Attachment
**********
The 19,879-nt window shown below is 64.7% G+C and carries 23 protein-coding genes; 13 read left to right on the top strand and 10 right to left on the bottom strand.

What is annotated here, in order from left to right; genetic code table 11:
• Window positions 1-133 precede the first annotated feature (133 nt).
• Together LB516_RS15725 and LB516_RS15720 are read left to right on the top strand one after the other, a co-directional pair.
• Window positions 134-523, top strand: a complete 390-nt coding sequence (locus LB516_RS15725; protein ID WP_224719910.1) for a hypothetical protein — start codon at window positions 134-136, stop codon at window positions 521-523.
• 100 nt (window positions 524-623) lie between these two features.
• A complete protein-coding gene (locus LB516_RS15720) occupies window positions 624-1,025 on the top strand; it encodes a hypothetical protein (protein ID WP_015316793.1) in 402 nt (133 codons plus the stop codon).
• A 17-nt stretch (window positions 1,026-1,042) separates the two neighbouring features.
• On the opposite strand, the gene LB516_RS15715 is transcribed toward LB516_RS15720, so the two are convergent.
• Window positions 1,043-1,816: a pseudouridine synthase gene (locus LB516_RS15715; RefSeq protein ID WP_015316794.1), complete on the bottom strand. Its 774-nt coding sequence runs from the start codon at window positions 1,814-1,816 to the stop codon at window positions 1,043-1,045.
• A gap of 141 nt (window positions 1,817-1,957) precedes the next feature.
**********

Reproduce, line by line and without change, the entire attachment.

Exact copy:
The 19,879-nt window shown below is 64.7% G+C and carries 23 protein-coding genes; 13 read left to right on the top strand and 10 right to left on the bottom strand.

What is annotated here, in order from left to right; genetic code table 11:
• Window positions 1-133 precede the first annotated feature (133 nt).
• Together LB516_RS15725 and LB516_RS15720 are read left to right on the top strand one after the other, a co-directional pair.
• Window positions 134-523, top strand: a complete 390-nt coding sequence (locus LB516_RS15725; protein ID WP_224719910.1) for a hypothetical protein — start codon at window positions 134-136, stop codon at window positions 521-523.
• 100 nt (window positions 524-623) lie between these two features.
• A complete protein-coding gene (locus LB516_RS15720) occupies window positions 624-1,025 on the top strand; it encodes a hypothetical protein (protein ID WP_015316793.1) in 402 nt (133 codons plus the stop codon).
• A 17-nt stretch (window positions 1,026-1,042) separates the two neighbouring features.
• On the opposite strand, the gene LB516_RS15715 is transcribed toward LB516_RS15720, so the two are convergent.
• Window positions 1,043-1,816: a pseudouridine synthase gene (locus LB516_RS15715; RefSeq protein ID WP_015316794.1), complete on the bottom strand. Its 774-nt coding sequence runs from the start codon at window positions 1,814-1,816 to the stop codon at window positions 1,043-1,045.
• A gap of 141 nt (window positions 1,817-1,957) precedes the next feature.